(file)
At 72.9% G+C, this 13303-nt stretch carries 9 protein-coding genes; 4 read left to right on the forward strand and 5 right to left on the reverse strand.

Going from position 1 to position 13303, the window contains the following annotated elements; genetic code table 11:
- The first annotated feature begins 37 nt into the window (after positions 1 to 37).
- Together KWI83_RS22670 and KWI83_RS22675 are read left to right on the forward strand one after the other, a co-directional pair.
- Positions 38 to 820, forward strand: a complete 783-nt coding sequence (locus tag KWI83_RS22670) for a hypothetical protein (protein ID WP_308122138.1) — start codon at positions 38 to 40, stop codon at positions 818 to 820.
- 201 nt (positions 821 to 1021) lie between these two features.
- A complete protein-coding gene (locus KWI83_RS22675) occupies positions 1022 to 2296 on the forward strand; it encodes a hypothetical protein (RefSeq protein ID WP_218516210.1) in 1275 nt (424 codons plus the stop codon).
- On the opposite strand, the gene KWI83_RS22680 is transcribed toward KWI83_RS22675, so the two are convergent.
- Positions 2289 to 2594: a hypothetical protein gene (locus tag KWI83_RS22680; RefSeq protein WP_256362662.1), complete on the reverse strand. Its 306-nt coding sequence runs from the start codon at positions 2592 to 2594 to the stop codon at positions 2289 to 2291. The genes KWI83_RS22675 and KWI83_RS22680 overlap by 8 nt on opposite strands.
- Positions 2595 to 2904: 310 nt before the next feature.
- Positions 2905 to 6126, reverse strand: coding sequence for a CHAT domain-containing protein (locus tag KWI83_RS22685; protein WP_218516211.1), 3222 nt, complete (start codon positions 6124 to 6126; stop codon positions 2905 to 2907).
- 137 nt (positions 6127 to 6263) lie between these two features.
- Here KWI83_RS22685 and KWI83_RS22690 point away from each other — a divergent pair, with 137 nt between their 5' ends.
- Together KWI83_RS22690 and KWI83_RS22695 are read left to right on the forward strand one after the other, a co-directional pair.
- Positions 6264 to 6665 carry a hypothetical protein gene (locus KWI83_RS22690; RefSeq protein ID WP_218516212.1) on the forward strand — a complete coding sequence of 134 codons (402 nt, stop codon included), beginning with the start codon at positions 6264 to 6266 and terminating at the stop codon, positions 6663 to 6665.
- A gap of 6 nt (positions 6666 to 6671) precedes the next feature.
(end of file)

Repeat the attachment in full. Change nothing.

At 72.9% G+C, this 13303-nt stretch carries 9 protein-coding genes; 4 read left to right on the forward strand and 5 right to left on the reverse strand.

Going from position 1 to position 13303, the window contains the following annotated elements; genetic code table 11:
- The first annotated feature begins 37 nt into the window (after positions 1 to 37).
- Together KWI83_RS22670 and KWI83_RS22675 are read left to right on the forward strand one after the other, a co-directional pair.
- Positions 38 to 820, forward strand: a complete 783-nt coding sequence (locus tag KWI83_RS22670) for a hypothetical protein (protein ID WP_308122138.1) — start codon at positions 38 to 40, stop codon at positions 818 to 820.
- 201 nt (positions 821 to 1021) lie between these two features.
- A complete protein-coding gene (locus KWI83_RS22675) occupies positions 1022 to 2296 on the forward strand; it encodes a hypothetical protein (RefSeq protein ID WP_218516210.1) in 1275 nt (424 codons plus the stop codon).
- On the opposite strand, the gene KWI83_RS22680 is transcribed toward KWI83_RS22675, so the two are convergent.
- Positions 2289 to 2594: a hypothetical protein gene (locus tag KWI83_RS22680; RefSeq protein WP_256362662.1), complete on the reverse strand. Its 306-nt coding sequence runs from the start codon at positions 2592 to 2594 to the stop codon at positions 2289 to 2291. The genes KWI83_RS22675 and KWI83_RS22680 overlap by 8 nt on opposite strands.
- Positions 2595 to 2904: 310 nt before the next feature.
- Positions 2905 to 6126, reverse strand: coding sequence for a CHAT domain-containing protein (locus tag KWI83_RS22685; protein WP_218516211.1), 3222 nt, complete (start codon positions 6124 to 6126; stop codon positions 2905 to 2907).
- 137 nt (positions 6127 to 6263) lie between these two features.
- Here KWI83_RS22685 and KWI83_RS22690 point away from each other — a divergent pair, with 137 nt between their 5' ends.
- Together KWI83_RS22690 and KWI83_RS22695 are read left to right on the forward strand one after the other, a co-directional pair.
- Positions 6264 to 6665 carry a hypothetical protein gene (locus KWI83_RS22690; RefSeq protein ID WP_218516212.1) on the forward strand — a complete coding sequence of 134 codons (402 nt, stop codon included), beginning with the start codon at positions 6264 to 6266 and terminating at the stop codon, positions 6663 to 6665.
- A gap of 6 nt (positions 6666 to 6671) precedes the next feature.